||Dark brown to black; shiny
||1/16th - 1/4 inch
||Rare winged swarms
||AI, AR, CA, FL, GA, IL, LA, MD, MO, MS, NC, OR, SC, TN, WA
Size ranges from on-fourth inch for a worker ant up to three-fourths inch for a queen in the most common species.
May range from red to black in color.
Build nests in deteriorating, moist wood; often the colony will extend its nest into adjacent, sound wood.
Are commonly found in porch pillars and roofs, window sills, telephone poles, live and dead tress, rotting logs and stumps and wood in contact with soil.
Do not actually eat the wood removed during nest-building activities; rather, deposit it outside entrances to the colony in small piles.
Habits: All species mainly attack wood that is or has been wet and damaged by mold. Even though these ant first invade wet, decayed wood, they may soon begin building paths through dry, undamaged wood. They usually com into building through cracks around doors, windows, or through holes for wires. They will also crawl along overhead wires, shrubs, or tree limbs that touch the building far above the ground.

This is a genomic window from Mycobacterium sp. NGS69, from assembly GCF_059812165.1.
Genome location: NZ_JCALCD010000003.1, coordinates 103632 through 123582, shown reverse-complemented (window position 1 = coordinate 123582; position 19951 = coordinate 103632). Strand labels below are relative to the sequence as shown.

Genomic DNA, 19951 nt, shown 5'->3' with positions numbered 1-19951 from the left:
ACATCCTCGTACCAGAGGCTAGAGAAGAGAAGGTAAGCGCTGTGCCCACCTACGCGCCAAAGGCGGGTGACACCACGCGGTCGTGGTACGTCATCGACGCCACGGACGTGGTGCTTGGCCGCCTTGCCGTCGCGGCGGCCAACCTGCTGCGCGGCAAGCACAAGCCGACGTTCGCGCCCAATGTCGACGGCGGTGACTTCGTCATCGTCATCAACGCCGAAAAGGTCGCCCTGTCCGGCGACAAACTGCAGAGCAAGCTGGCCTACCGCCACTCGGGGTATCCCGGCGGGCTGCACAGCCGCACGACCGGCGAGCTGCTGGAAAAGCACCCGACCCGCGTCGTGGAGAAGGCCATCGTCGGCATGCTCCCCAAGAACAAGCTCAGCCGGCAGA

Habitat: Carpenter ants build their nests outdoors in various wood sources, including tree stumps, firewood or landscaping. The need a constant water source to survive. They will enter homes through wet, damaged wood.
Threats: Carpenter ants damage wood through their nest building. If they gain entry into a structure, they pose a property threat. They can convey a painful bite with pronounced mandibles and injection of formic acid into the wound.
Prevention: Because carpenter ants require a water source, eliminate sources of moisture or standing water. Keep tree branches and other plants cut back from the house. Sometimes pests use these branches to get into your home. Make sure that there are no cracks or little openings around the bottom of your house. Sometimes pests use these to get into your mor. Make sure that firewood and building materials are not stored next to your home. Pests like to build nests in stacks of wood.